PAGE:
4 In blogging/ fitness/ health

My regular reality check

Happyness

Just like I don’t read magazines, I don’t really read newspapers anymore either. I say “really” because I do flip through The Times every Saturday and Sunday but mostly just to read Caitlin Moran’s and Melanie Reid’s columns (sometimes Giles Coren, he’s pretty good as well).

Caitlin, because she’s funny as heck and she points out all the bullsh*t in today’s society, especially when it’s got something to do with women.

Melanie, because her column, “Spinal Column”, is my weekly reality check.

Let me explain. I am in good shape, I hang out with a lot of people who are in great shape, I blog about fitness, I read blogs about fitness, I see more and more people in the real world and in the blog world who no longer exercise to just be fit and ready to take on old age, but are analysing every inch of their body every 2 seconds and trying to “fix” their (perfectly functioning) bodies to make sure every inch is smooth and firm and without blemish.

If it’s fun and if it doesn’t eliminate all other fun activities, like having dinner with friends, from your life, fine.  Everyone needs a hobby.  BUT – if it’s an eternal quest to “fix” every single thing that isn’t “perfect looking” about your body, if you feel like you cannot rest and relax until you look a certain way, it’s not fine.

Because – because most of us have healthy bodies that function well and so many of us forget that from time to time, me included.

Melanie Reid fell off her horse in 2010 and broke her back. She is tetraplegic. She writes incredibly well about what life is like for her. Of course she’s trying to make the best of her situation, but her life is tough. Reading her column every week brings me back to earth each time and I find that I am less and less often wanting to pinch my muffin top in disgust.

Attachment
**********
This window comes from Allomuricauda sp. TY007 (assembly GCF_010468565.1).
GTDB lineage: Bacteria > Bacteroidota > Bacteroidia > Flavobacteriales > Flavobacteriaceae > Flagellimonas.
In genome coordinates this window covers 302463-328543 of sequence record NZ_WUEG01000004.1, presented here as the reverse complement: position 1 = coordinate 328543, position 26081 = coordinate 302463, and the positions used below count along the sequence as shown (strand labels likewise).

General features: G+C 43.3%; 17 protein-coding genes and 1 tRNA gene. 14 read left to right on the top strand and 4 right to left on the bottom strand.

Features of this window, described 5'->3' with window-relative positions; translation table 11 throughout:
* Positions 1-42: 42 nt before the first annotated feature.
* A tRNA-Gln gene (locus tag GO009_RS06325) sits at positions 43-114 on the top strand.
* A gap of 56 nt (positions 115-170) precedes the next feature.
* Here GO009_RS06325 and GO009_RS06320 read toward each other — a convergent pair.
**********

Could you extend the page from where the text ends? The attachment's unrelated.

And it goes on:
Most bodies do not need to be “fixed” until they have achieved some arbitrary level of “perfection” (that reminds me of an article I read recently that said your body type is “lean & HOT” only if your body fat is less than 19%. How the &^%$* can someone say that “hot” is defined by a number? Human beings are a bit more complex – and therefore wonderful – than that.)

If you have health issues (including carrying too much weight), there are some things you can “fix” when it comes to your lifestyle. In general though, most human bodies just need to be nourished with good food, sleep, movement, laughter and acceptance.

Note “good food” – that means healthy/real food, not cake on a daily basis, even if you think cake is good for the soul (which, sometimes it is, but keyword being “sometimes”).

Also note “sleep” – don’t sacrifice sleep in order to work out at all hours. Your body needs sleep just as much as it needs to move.

And note “movement and laughter and acceptance” – move your body often and in ways that makes you laugh and makes you happy and makes you love yourself and the skin you’re in.

Cherish your health and your mobility above all.  What the society / media / social media / fitspos / etc. consider “hot” or “sexy” or “fit” does not matter an iota.

It really doesn’t.

I wish I had known that when I was 25.

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4 Comments

  • Reply
    Anna @AnnaTheApple
    May 22, 2015 at 1:32 pm

    So true. It’s easy to submerge yourself in one reality, when really there are so many other realities out there.
    I definitely appreciate my body for it can DO more than what it LOOKS like these days as a runner. And even when I’m injured I’m still functioning normally really. I am very very blessed.

  • Reply
    Scallywag
    May 22, 2015 at 12:50 pm

    I love this so much. Its something I’m only just considering and realising (at 26!) I still have days where I fixate on my aesthetic, but also days where I focus on movement and nourishment. The second set of days are better days.

    This post makes me both sad and happy for myself, if that makes sense, beautifully put.

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